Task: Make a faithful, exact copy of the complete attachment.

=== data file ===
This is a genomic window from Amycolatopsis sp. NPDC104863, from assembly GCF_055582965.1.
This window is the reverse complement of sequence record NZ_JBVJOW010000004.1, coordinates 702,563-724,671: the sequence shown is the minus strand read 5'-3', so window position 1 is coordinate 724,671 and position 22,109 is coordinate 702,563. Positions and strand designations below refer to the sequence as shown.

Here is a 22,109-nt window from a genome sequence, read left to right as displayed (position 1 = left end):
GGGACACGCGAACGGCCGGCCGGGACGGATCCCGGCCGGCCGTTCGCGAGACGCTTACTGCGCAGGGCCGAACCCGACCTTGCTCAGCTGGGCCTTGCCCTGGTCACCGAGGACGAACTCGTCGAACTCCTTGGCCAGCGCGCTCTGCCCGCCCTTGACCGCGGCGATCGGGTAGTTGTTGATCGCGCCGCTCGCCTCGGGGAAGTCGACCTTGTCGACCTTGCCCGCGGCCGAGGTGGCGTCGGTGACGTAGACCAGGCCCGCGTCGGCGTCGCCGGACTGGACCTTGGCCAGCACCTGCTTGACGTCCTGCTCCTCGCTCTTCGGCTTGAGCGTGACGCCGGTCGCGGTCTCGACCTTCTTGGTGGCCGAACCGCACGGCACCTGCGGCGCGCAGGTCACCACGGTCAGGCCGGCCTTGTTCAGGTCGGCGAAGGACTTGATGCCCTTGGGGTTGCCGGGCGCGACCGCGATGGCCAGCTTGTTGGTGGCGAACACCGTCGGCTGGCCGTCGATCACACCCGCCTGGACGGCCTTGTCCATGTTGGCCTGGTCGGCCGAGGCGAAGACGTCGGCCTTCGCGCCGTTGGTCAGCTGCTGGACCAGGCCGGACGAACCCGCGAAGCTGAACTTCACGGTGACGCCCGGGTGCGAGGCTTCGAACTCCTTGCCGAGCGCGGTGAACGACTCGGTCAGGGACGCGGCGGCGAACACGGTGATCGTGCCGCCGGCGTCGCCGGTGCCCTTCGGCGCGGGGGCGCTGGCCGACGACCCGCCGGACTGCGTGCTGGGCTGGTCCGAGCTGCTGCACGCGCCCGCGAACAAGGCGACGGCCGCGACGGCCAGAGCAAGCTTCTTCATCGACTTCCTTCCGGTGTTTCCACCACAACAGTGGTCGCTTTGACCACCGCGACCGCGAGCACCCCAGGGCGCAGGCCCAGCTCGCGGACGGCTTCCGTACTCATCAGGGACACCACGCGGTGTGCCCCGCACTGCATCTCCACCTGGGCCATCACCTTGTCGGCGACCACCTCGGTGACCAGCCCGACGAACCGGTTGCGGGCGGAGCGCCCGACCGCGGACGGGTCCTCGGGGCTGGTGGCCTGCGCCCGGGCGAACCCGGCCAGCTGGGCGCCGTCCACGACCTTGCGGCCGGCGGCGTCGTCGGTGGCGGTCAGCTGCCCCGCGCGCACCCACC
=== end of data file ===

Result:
This is a genomic window from Amycolatopsis sp. NPDC104863, from assembly GCF_055582965.1.
This window is the reverse complement of sequence record NZ_JBVJOW010000004.1, coordinates 702,563-724,671: the sequence shown is the minus strand read 5'-3', so window position 1 is coordinate 724,671 and position 22,109 is coordinate 702,563. Positions and strand designations below refer to the sequence as shown.

Here is a 22,109-nt window from a genome sequence, read left to right as displayed (position 1 = left end):
GGGACACGCGAACGGCCGGCCGGGACGGATCCCGGCCGGCCGTTCGCGAGACGCTTACTGCGCAGGGCCGAACCCGACCTTGCTCAGCTGGGCCTTGCCCTGGTCACCGAGGACGAACTCGTCGAACTCCTTGGCCAGCGCGCTCTGCCCGCCCTTGACCGCGGCGATCGGGTAGTTGTTGATCGCGCCGCTCGCCTCGGGGAAGTCGACCTTGTCGACCTTGCCCGCGGCCGAGGTGGCGTCGGTGACGTAGACCAGGCCCGCGTCGGCGTCGCCGGACTGGACCTTGGCCAGCACCTGCTTGACGTCCTGCTCCTCGCTCTTCGGCTTGAGCGTGACGCCGGTCGCGGTCTCGACCTTCTTGGTGGCCGAACCGCACGGCACCTGCGGCGCGCAGGTCACCACGGTCAGGCCGGCCTTGTTCAGGTCGGCGAAGGACTTGATGCCCTTGGGGTTGCCGGGCGCGACCGCGATGGCCAGCTTGTTGGTGGCGAACACCGTCGGCTGGCCGTCGATCACACCCGCCTGGACGGCCTTGTCCATGTTGGCCTGGTCGGCCGAGGCGAAGACGTCGGCCTTCGCGCCGTTGGTCAGCTGCTGGACCAGGCCGGACGAACCCGCGAAGCTGAACTTCACGGTGACGCCCGGGTGCGAGGCTTCGAACTCCTTGCCGAGCGCGGTGAACGACTCGGTCAGGGACGCGGCGGCGAACACGGTGATCGTGCCGCCGGCGTCGCCGGTGCCCTTCGGCGCGGGGGCGCTGGCCGACGACCCGCCGGACTGCGTGCTGGGCTGGTCCGAGCTGCTGCACGCGCCCGCGAACAAGGCGACGGCCGCGACGGCCAGAGCAAGCTTCTTCATCGACTTCCTTCCGGTGTTTCCACCACAACAGTGGTCGCTTTGACCACCGCGACCGCGAGCACCCCAGGGCGCAGGCCCAGCTCGCGGACGGCTTCCGTACTCATCAGGGACACCACGCGGTGTGCCCCGCACTGCATCTCCACCTGGGCCATCACCTTGTCGGCGACCACCTCGGTGACCAGCCCGACGAACCGGTTGCGGGCGGAGCGCCCGACCGCGGACGGGTCCTCGGGGCTGGTGGCCTGCGCCCGGGCGAACCCGGCCAGCTGGGCGCCGTCCACGACCTTGCGGCCGGCGGCGTCGTCGGTGGCGGTCAGCTGCCCCGCGCGCACCCACC